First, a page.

What do you think the main benefits of the Research in Groups project are?
The primary benefits for our team were the financial and logistical supports that allowed us to be together for an extended period of time in a location where we could do mathematics. Our team of six includes researchers from institutions that are thousands of miles apart. Although technology does allow us to collaborate remotely, we make much faster progress when we are together. As a team of all women, it is important to point out that this travel support helps us resolve the problem of being isolated from other women working within our subfield.
Would you have been able to do this research without ICMS funding?
The ability to meet together as a group has been essential to the success of our team. The ICMS was an excellent host, as it provided a good geographic fit for our travel needs, library and technological support, expertise with local accommodations, and an overall welcoming environment.
Now for some general questions about mathematics
If you could solve one maths problem, what would it be?
In spectral geometry, knowing whether a convex, or smooth, planar domain is determined by its Laplace spectrum, and the well-known Polya conjecture on the sharp asymptotic bounds for Laplace eigenvalues of a bounded Euclidean domain, are of keen interest. However, “The product of mathematics is clarity and understanding. Not theorems, by themselves” as Thurston said. This clarity and understanding does not often happen as a result of solving one particular problem or conjecture, but rather it is the accumulation of efforts in understanding patterns, curiosity in finding connections, and creativity in asking questions and solving them.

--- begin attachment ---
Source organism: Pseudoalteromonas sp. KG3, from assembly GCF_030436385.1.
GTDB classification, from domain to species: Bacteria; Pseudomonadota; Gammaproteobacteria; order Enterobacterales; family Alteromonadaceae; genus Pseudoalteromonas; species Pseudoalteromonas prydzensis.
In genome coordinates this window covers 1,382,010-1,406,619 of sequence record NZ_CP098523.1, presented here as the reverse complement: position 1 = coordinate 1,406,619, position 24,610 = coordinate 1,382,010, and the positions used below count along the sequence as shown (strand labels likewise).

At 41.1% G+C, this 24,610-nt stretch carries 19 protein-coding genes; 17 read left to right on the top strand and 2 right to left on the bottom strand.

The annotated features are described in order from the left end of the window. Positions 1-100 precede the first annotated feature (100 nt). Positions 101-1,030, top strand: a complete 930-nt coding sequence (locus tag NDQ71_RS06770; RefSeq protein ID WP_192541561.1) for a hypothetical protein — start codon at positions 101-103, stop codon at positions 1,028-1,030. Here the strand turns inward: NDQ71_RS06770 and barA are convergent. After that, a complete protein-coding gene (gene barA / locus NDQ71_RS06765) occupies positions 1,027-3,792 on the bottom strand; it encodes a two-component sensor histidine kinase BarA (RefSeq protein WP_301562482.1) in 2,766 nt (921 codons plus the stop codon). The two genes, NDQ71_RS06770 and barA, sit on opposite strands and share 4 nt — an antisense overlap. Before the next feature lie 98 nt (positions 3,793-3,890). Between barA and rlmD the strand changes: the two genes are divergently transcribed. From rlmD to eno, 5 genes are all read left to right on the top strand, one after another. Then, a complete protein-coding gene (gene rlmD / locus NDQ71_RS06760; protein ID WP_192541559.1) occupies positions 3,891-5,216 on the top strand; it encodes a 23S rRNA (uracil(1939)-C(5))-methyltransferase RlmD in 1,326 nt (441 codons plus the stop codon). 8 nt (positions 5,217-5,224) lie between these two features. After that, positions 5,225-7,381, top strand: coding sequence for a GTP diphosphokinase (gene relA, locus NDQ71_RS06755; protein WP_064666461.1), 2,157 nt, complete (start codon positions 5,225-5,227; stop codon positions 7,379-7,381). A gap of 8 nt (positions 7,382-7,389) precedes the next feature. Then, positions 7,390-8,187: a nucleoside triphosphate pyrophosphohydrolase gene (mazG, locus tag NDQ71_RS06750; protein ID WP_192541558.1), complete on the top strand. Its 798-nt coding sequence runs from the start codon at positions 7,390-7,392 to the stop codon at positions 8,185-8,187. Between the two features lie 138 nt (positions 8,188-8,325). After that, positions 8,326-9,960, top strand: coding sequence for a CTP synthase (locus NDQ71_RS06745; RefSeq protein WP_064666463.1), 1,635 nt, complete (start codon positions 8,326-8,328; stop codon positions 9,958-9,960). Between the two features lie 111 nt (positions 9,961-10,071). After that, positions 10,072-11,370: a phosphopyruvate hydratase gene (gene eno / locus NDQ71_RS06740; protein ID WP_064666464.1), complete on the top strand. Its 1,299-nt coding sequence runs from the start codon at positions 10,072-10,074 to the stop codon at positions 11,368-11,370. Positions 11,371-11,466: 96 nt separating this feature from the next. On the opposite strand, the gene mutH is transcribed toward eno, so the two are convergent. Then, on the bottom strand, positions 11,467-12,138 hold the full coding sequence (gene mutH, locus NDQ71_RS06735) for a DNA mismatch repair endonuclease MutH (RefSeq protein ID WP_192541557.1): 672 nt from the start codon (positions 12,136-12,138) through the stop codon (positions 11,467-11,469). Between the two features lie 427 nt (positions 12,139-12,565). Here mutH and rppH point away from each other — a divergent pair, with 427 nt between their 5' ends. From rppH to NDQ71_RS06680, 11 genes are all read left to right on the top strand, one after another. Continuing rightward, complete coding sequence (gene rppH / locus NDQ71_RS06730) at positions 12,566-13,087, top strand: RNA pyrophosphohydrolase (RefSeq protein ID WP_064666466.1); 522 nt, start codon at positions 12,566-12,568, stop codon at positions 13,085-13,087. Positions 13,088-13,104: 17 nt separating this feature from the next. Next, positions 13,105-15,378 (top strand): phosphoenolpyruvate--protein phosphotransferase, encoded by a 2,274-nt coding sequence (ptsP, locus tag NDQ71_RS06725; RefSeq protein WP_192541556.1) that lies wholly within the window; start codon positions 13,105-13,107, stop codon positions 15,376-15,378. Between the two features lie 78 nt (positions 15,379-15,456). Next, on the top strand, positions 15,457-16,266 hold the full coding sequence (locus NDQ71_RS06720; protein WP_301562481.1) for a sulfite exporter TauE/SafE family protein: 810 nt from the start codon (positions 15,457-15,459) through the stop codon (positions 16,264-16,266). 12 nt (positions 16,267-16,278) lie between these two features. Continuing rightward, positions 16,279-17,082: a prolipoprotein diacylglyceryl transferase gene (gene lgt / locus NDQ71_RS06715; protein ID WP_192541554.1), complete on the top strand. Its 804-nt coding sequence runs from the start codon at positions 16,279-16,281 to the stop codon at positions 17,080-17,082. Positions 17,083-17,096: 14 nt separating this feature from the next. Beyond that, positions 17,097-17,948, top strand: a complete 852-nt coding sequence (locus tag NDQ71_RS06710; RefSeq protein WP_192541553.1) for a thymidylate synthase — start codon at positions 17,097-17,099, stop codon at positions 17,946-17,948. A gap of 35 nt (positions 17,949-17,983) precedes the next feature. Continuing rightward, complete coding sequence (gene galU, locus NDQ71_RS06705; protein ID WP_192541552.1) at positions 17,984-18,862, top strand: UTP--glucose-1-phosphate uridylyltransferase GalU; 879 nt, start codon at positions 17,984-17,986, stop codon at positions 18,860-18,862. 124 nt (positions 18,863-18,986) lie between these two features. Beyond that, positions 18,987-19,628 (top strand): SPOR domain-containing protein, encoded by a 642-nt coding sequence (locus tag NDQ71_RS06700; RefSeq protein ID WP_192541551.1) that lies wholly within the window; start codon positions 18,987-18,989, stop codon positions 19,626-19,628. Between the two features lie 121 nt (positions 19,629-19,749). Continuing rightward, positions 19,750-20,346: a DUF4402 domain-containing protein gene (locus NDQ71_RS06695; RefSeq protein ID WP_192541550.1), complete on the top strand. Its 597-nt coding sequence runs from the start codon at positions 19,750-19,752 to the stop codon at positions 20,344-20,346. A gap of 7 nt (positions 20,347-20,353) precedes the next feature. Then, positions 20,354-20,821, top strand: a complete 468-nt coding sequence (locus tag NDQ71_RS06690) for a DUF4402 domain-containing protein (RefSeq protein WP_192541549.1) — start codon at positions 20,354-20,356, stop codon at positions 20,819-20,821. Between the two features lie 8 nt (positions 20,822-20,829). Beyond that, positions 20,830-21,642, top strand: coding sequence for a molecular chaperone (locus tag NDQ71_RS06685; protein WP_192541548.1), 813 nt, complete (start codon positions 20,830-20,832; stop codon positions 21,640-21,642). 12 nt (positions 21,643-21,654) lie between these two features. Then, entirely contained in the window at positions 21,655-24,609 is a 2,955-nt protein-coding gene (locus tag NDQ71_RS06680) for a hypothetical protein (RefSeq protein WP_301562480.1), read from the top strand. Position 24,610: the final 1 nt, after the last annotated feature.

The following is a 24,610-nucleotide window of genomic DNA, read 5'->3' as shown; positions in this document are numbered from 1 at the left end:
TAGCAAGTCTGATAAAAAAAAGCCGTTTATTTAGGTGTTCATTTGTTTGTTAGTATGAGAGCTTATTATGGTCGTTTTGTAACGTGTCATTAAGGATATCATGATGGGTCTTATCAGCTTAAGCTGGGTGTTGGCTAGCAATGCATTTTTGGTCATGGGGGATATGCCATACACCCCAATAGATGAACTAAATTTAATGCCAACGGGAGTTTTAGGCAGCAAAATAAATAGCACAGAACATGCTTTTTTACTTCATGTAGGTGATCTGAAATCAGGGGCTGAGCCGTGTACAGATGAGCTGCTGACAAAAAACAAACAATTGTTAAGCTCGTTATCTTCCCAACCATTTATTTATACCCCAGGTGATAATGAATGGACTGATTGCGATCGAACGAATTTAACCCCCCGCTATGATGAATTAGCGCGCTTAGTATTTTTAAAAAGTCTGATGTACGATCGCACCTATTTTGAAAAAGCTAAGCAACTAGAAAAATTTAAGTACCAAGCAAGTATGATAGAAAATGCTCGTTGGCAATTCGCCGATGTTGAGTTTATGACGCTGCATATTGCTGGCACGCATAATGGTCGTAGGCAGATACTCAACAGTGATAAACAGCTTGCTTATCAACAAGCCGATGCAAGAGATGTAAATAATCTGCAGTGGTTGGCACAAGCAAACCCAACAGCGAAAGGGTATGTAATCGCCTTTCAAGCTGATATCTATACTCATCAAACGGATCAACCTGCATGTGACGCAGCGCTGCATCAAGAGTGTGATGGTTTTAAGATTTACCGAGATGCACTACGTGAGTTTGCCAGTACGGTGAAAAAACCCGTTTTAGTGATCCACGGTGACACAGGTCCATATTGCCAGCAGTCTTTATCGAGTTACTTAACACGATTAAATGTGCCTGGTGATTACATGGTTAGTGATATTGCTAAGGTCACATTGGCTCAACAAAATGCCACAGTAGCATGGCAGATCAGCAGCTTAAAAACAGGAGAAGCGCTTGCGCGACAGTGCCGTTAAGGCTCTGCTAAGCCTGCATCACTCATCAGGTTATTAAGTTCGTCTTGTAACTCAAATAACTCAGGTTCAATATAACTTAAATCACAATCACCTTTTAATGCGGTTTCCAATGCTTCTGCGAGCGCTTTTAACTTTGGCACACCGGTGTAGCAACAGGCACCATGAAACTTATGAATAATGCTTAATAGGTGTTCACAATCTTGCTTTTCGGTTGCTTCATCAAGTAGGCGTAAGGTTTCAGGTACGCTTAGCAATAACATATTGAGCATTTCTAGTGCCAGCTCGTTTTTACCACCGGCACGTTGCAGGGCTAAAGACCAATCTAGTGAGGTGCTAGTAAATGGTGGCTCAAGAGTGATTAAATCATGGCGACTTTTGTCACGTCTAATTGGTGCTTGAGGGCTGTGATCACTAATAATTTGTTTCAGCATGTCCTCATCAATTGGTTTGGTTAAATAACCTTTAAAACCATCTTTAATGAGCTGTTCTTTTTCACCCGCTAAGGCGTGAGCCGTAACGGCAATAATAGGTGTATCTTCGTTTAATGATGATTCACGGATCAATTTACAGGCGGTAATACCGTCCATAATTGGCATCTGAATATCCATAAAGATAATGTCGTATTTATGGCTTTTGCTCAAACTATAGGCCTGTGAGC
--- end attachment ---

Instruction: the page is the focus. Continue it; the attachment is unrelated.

Do you have any thoughts regarding how we can raise the profile of maths?
Advocate for teaching elementary school mathematics through inquiry and experimentation. Bring the research of the ICMS to high school teachers: Consider the IMU Klein Project. Partner with the Edinburgh Math Circle. Work to get math topics into newspapers.
Do you have any thought on how the gender balance/diversity in mathematics can be improved?
Thank you for hosting us, including financial and logistical support for mathematicians with family obligations. Be flexible with researchers who might have a gap in publication due to personal commitments (the birth of a child, elder care needs, health challenges). Conferences for women only to build networks between women in a particular field. Make sure that when conferences are organized women and people from underrepresented backgrounds are on the speaker list. Specifically set aside funding in each institute program for women and people from underrepresented backgrounds. Make efforts to understand why women and people from underrepresented backgrounds sometimes choose to leave mathematics.
Who is your favourite mathematician and why?
We all have different responses to this question. However common characteristics are creativity, the ability to open new avenues of inquiry and to connect different areas, someone who takes mentoring newer mathematicians seriously, someone who is concerned about communicating well, and someone who has a sense of professional and social responsibility.